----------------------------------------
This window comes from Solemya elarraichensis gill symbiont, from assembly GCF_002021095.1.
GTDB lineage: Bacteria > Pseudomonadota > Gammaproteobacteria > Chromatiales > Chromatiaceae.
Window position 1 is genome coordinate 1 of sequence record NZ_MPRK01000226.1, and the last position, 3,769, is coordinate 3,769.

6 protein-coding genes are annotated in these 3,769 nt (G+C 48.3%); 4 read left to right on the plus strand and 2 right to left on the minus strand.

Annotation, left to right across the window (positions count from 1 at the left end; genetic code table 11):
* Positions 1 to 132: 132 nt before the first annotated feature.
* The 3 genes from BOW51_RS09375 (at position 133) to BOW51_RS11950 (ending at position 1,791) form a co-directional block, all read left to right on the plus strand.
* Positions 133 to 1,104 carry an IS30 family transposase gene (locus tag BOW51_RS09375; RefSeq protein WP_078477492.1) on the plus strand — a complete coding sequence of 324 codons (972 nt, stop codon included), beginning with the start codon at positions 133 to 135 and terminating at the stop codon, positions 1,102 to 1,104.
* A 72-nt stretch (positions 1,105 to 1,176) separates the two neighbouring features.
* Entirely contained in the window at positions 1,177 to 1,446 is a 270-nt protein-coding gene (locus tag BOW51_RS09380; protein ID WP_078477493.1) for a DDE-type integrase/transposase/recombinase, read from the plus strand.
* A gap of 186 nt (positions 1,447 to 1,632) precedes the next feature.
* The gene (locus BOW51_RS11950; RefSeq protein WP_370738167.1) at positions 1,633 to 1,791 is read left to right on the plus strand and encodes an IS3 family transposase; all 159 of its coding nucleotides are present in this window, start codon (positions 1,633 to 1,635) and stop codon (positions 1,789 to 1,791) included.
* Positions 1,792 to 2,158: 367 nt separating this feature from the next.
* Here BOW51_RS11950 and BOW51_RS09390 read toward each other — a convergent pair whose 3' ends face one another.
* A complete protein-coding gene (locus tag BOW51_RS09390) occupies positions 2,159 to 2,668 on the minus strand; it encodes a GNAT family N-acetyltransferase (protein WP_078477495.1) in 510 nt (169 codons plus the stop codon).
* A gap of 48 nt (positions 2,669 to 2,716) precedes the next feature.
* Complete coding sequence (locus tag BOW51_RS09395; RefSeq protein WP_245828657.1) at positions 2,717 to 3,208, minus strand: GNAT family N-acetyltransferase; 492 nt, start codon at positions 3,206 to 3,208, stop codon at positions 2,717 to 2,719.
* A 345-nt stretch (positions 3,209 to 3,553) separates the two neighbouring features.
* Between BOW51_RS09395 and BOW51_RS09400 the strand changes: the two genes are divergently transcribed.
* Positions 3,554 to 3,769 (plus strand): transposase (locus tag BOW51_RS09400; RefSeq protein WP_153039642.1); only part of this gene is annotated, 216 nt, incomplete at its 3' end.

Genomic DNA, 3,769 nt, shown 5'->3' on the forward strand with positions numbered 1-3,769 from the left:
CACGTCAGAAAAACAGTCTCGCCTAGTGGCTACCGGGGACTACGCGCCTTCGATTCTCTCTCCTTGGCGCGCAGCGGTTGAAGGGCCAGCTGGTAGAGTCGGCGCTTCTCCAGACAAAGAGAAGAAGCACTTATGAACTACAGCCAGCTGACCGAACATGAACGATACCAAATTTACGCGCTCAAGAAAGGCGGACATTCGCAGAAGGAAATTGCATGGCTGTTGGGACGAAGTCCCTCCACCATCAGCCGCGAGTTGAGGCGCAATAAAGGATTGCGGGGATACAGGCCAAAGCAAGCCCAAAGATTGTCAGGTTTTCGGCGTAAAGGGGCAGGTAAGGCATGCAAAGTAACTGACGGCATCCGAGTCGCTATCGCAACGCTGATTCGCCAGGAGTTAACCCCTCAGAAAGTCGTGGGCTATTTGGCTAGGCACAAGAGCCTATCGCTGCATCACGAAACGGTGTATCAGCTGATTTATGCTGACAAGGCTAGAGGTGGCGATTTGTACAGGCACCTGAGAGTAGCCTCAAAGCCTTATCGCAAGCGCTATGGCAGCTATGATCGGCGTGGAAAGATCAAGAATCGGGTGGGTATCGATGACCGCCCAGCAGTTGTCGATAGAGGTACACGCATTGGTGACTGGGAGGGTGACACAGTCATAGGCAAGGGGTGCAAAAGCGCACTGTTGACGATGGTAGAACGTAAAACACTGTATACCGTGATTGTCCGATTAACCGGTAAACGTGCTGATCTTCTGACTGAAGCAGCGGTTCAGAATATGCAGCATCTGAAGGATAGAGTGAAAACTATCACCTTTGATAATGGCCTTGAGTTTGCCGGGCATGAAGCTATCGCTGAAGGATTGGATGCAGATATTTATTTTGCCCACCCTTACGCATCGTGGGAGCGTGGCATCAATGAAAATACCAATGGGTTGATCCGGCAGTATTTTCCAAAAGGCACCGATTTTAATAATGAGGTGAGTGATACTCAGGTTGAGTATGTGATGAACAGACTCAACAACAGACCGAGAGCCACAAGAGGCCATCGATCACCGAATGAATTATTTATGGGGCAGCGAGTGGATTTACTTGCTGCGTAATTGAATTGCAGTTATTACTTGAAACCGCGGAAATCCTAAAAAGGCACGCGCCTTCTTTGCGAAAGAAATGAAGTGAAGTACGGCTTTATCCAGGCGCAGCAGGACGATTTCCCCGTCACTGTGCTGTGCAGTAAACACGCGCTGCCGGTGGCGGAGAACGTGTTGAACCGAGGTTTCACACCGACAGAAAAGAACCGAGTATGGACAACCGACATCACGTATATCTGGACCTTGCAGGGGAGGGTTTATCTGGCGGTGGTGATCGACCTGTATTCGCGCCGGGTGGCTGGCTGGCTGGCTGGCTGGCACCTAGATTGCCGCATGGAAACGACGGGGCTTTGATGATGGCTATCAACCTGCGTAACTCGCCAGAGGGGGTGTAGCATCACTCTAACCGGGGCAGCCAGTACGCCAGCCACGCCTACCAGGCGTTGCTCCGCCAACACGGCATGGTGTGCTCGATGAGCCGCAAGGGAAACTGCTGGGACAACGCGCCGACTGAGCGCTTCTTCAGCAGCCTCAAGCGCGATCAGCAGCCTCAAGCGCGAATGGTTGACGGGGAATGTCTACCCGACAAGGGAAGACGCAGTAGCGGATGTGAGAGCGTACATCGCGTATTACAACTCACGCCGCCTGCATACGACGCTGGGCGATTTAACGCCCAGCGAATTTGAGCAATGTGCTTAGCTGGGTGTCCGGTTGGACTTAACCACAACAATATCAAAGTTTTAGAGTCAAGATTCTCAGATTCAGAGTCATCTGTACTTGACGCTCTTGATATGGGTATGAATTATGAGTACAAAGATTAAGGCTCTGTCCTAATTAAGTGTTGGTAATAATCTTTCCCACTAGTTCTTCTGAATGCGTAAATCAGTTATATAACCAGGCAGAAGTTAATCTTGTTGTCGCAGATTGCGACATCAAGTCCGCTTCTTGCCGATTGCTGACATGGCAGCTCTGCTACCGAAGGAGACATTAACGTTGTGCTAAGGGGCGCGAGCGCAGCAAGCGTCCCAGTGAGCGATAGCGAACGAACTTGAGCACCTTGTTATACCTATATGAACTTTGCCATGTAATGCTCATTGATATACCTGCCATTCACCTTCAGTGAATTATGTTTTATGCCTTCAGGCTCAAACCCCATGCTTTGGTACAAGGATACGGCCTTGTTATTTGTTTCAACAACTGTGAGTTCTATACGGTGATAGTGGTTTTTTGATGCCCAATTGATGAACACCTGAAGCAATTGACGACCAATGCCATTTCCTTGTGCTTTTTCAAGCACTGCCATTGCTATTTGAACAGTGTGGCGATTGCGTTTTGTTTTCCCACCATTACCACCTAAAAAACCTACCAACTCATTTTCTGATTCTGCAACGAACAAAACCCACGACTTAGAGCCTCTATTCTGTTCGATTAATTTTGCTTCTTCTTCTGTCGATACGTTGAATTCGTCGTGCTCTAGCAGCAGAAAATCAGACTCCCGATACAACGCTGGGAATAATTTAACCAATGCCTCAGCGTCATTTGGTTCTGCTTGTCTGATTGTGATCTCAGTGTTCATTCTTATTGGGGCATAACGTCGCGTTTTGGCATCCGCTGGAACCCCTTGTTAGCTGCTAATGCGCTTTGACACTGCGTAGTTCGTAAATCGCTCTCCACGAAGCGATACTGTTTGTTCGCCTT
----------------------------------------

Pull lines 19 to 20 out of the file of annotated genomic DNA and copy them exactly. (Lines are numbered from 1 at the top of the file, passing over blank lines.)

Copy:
* Between BOW51_RS09395 and BOW51_RS09400 the strand changes: the two genes are divergently transcribed.
* Positions 3,554 to 3,769 (plus strand): transposase (locus tag BOW51_RS09400; RefSeq protein WP_153039642.1); only part of this gene is annotated, 216 nt, incomplete at its 3' end.